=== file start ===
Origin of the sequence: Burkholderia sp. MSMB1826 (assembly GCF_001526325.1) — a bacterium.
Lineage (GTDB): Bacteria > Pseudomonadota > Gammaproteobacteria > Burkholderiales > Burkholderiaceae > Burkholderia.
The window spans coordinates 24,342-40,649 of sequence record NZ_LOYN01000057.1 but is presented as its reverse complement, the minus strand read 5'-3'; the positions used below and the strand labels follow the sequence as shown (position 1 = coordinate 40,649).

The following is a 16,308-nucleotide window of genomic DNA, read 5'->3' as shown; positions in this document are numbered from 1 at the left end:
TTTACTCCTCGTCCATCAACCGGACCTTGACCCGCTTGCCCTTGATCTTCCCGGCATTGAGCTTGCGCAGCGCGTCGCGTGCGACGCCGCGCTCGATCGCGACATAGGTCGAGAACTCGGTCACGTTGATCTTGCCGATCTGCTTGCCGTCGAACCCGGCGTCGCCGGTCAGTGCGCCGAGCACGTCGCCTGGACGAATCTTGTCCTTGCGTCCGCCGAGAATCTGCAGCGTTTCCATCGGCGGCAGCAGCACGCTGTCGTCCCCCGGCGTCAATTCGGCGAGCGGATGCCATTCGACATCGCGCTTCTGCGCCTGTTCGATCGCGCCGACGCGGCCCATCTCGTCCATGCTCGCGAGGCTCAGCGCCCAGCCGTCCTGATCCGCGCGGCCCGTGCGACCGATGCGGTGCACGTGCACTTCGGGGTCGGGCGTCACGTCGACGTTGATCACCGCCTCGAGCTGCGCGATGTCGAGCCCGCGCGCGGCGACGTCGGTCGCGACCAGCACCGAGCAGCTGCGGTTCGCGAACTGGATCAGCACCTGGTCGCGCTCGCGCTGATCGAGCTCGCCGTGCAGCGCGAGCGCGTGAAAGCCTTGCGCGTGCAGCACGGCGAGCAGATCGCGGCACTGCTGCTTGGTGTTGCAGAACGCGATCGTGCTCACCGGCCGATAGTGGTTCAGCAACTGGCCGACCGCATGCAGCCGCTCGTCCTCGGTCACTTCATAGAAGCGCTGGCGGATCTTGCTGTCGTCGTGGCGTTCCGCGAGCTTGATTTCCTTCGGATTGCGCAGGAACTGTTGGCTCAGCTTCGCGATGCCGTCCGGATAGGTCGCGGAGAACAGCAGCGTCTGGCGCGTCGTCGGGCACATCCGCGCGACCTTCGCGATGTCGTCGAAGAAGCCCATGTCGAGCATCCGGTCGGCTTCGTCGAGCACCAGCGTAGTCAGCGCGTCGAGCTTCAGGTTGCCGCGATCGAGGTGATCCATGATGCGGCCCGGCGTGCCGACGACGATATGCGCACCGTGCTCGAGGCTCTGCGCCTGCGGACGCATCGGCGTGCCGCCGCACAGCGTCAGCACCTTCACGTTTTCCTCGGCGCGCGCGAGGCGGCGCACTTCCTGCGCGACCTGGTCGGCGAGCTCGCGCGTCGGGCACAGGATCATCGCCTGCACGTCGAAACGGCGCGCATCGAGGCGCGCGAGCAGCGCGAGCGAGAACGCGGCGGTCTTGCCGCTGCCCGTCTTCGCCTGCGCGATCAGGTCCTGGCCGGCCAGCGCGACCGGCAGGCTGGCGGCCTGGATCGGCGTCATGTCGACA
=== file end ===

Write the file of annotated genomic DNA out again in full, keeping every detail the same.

Origin of the sequence: Burkholderia sp. MSMB1826 (assembly GCF_001526325.1) — a bacterium.
Lineage (GTDB): Bacteria > Pseudomonadota > Gammaproteobacteria > Burkholderiales > Burkholderiaceae > Burkholderia.
The window spans coordinates 24,342-40,649 of sequence record NZ_LOYN01000057.1 but is presented as its reverse complement, the minus strand read 5'-3'; the positions used below and the strand labels follow the sequence as shown (position 1 = coordinate 40,649).

The following is a 16,308-nucleotide window of genomic DNA, read 5'->3' as shown; positions in this document are numbered from 1 at the left end:
TTTACTCCTCGTCCATCAACCGGACCTTGACCCGCTTGCCCTTGATCTTCCCGGCATTGAGCTTGCGCAGCGCGTCGCGTGCGACGCCGCGCTCGATCGCGACATAGGTCGAGAACTCGGTCACGTTGATCTTGCCGATCTGCTTGCCGTCGAACCCGGCGTCGCCGGTCAGTGCGCCGAGCACGTCGCCTGGACGAATCTTGTCCTTGCGTCCGCCGAGAATCTGCAGCGTTTCCATCGGCGGCAGCAGCACGCTGTCGTCCCCCGGCGTCAATTCGGCGAGCGGATGCCATTCGACATCGCGCTTCTGCGCCTGTTCGATCGCGCCGACGCGGCCCATCTCGTCCATGCTCGCGAGGCTCAGCGCCCAGCCGTCCTGATCCGCGCGGCCCGTGCGACCGATGCGGTGCACGTGCACTTCGGGGTCGGGCGTCACGTCGACGTTGATCACCGCCTCGAGCTGCGCGATGTCGAGCCCGCGCGCGGCGACGTCGGTCGCGACCAGCACCGAGCAGCTGCGGTTCGCGAACTGGATCAGCACCTGGTCGCGCTCGCGCTGATCGAGCTCGCCGTGCAGCGCGAGCGCGTGAAAGCCTTGCGCGTGCAGCACGGCGAGCAGATCGCGGCACTGCTGCTTGGTGTTGCAGAACGCGATCGTGCTCACCGGCCGATAGTGGTTCAGCAACTGGCCGACCGCATGCAGCCGCTCGTCCTCGGTCACTTCATAGAAGCGCTGGCGGATCTTGCTGTCGTCGTGGCGTTCCGCGAGCTTGATTTCCTTCGGATTGCGCAGGAACTGTTGGCTCAGCTTCGCGATGCCGTCCGGATAGGTCGCGGAGAACAGCAGCGTCTGGCGCGTCGTCGGGCACATCCGCGCGACCTTCGCGATGTCGTCGAAGAAGCCCATGTCGAGCATCCGGTCGGCTTCGTCGAGCACCAGCGTAGTCAGCGCGTCGAGCTTCAGGTTGCCGCGATCGAGGTGATCCATGATGCGGCCCGGCGTGCCGACGACGATATGCGCACCGTGCTCGAGGCTCTGCGCCTGCGGACGCATCGGCGTGCCGCCGCACAGCGTCAGCACCTTCACGTTTTCCTCGGCGCGCGCGAGGCGGCGCACTTCCTGCGCGACCTGGTCGGCGAGCTCGCGCGTCGGGCACAGGATCATCGCCTGCACGTCGAAACGGCGCGCATCGAGGCGCGCGAGCAGCGCGAGCGAGAACGCGGCGGTCTTGCCGCTGCCCGTCTTCGCCTGCGCGATCAGGTCCTGGCCGGCCAGCGCGACCGGCAGGCTGGCGGCCTGGATCGGCGTCATGTCGACA